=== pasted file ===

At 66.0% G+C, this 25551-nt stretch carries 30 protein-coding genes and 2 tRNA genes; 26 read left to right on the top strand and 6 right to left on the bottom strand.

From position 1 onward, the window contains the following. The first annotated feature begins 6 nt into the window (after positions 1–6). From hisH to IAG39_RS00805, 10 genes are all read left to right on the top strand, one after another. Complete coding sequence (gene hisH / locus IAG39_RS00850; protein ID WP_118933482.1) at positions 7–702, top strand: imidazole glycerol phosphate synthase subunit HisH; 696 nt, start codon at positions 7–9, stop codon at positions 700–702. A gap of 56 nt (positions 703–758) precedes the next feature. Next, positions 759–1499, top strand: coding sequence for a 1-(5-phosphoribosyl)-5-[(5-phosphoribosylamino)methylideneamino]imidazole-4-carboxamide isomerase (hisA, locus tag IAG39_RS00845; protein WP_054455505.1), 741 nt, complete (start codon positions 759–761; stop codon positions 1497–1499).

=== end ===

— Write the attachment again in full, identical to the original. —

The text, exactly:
At 66.0% G+C, this 25551-nt stretch carries 30 protein-coding genes and 2 tRNA genes; 26 read left to right on the top strand and 6 right to left on the bottom strand.

From position 1 onward, the window contains the following. The first annotated feature begins 6 nt into the window (after positions 1–6). From hisH to IAG39_RS00805, 10 genes are all read left to right on the top strand, one after another. Complete coding sequence (gene hisH / locus IAG39_RS00850; protein ID WP_118933482.1) at positions 7–702, top strand: imidazole glycerol phosphate synthase subunit HisH; 696 nt, start codon at positions 7–9, stop codon at positions 700–702. A gap of 56 nt (positions 703–758) precedes the next feature. Next, positions 759–1499, top strand: coding sequence for a 1-(5-phosphoribosyl)-5-[(5-phosphoribosylamino)methylideneamino]imidazole-4-carboxamide isomerase (hisA, locus tag IAG39_RS00845; protein WP_054455505.1), 741 nt, complete (start codon positions 759–761; stop codon positions 1497–1499).